Age: 8 & 9
Thumper was a late reader. She learned to read Chinese around 7.5 and English around 8.5. I like to console myself by thinking that’s only late if you think in terms of US schools. If a child goes to school at age 7, learning to read either language between 7-9 sounds about right.
By the end of last school year, we’d hit a road block with All About Spelling. Knowing her open and close syllables and how to segment a word definitely lead her to start reading Early Readers. But once she hit the longer words in higher level books, she couldn’t pronounce it.
She needed more work with her phonics. She was doing fine learning the digraphs and diphthongs in spelling, because each chapter in AAS focused on one sound, but she couldn’t use it when she read. We learned when c should be /s/ sound and when it should be /k/, but she never remembered when she read.
It was time to try something else.
Since we were traveling in the fall, I decided to buy Explode the Code, online version, through Homeschool Buyer’s Club. It’s only $35 a year for the subscription. Explode the Code is published by the same company that sells Primary Phonics. At $35, it’s a great deal compared with having to buy the actual books.
Explode the Code is basically a learning to read program. Here’s the scope and sequence according to its website:
- Book 1 – Consonant review, short vowel sounds
- Book 2 – Initial and final consonant blends
- Book 3 – Long vowels, digraphs, trigraphs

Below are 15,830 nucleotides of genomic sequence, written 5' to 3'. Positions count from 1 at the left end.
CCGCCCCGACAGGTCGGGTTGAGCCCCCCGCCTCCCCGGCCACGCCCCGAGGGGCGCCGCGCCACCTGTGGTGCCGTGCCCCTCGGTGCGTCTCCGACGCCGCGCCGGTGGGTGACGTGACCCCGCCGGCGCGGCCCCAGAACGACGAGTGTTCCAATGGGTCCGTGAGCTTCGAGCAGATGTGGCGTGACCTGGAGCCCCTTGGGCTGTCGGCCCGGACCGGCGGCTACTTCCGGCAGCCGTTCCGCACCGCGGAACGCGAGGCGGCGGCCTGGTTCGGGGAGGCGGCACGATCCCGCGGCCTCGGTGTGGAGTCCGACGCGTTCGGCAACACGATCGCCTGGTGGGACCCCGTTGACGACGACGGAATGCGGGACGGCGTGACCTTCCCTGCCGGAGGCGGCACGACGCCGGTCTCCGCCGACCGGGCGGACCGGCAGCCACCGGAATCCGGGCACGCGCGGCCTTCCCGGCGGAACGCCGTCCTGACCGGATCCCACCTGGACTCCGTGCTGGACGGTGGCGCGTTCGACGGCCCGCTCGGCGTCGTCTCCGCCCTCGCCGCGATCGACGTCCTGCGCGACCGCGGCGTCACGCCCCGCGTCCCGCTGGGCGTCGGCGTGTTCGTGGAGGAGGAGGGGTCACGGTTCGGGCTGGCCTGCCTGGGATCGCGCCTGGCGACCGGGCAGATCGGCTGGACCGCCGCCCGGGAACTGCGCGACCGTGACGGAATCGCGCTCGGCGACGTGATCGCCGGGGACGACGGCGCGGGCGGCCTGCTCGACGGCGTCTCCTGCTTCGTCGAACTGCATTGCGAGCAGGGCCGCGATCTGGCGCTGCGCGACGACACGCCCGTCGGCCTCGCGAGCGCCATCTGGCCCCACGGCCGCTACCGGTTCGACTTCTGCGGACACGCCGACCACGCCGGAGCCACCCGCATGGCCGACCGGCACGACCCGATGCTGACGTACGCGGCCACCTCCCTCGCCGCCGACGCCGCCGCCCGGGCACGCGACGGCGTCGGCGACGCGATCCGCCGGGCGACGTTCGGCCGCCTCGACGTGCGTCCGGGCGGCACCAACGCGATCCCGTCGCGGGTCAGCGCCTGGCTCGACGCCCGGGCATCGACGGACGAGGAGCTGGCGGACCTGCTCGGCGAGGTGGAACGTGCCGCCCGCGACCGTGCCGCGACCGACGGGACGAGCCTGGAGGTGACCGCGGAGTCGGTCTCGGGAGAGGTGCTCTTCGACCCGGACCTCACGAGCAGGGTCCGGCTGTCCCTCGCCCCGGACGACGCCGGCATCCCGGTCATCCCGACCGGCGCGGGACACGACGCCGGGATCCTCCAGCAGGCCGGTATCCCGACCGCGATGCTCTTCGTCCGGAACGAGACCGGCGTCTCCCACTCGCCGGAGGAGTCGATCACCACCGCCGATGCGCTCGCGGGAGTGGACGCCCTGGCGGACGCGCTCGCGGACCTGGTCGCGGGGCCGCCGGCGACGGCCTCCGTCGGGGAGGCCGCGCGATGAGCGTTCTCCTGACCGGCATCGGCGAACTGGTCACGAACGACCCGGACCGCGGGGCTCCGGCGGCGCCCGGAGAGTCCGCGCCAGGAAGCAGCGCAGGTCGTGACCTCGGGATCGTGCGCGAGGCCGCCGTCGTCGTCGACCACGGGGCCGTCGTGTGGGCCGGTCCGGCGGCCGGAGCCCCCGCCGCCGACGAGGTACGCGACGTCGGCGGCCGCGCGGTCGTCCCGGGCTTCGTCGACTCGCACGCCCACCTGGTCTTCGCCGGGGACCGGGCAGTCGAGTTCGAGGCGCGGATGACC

- Book 4 – Compound words, common endings, syllable types
- Book 5 – Word families, blends, sound of -ed
- Book 6 – r-controlled vowels, Diphthongs
- Book 7 – Silent Consonants, Word patterns
- Book 8 – Advanced suffixes and endings
Each book has 12 lessons and 3 assessments. You start with an assessment. If you pass the assessment, you continue on to the next one. Only when you don’t pass do you go through the lessons.
For each lesson, there are usually 6-8 activities. For each activity, there are 4 possible badges you can get. If you get a butterfly or airplane, you can pass the activity and go on, otherwise it’ll somehow get you to repeat it.
There is a teacher’s console which gives you progress report as well as the skills the child is working on in each lesson. Here’s an example:
My verdict? I would totally recommend this to my friends whose children have already learned phonics but need more advanced phonics work, up to third grade.
How We Used the Books
Astroboy already know all simple sounds to his alphabet so I tried ETC on him. We ultimately dropped it for 2 reasons.
- He did not have the dexterity to use the Mac. It is somewhat faster on the iPad but still, if you want to respond fast enough for be considered “passing the level”, you need good dexterity. (And yes, the speed to which you respond to a question is calculated.) For a few lessons I operated the computer and he would just answer. But often I end up helping him, giving him some hints.
- He kept repeating his levels because he was not familiar enough with his phonics and couldn’t read fast enough. I decided that you cannot use the program to learn phonics and to read, but to practice once you’ve learned all the sounds and need practice reading better/faster.
Thumper already was reading Level 2-3 early readers when we started. She averaged about a book a month while we were traveling after zooming through Book 1 and 2 in the summer. With book 6 and onward, we had to make sure we worked on it almost daily in order to maintain our schedule of 1 book a month.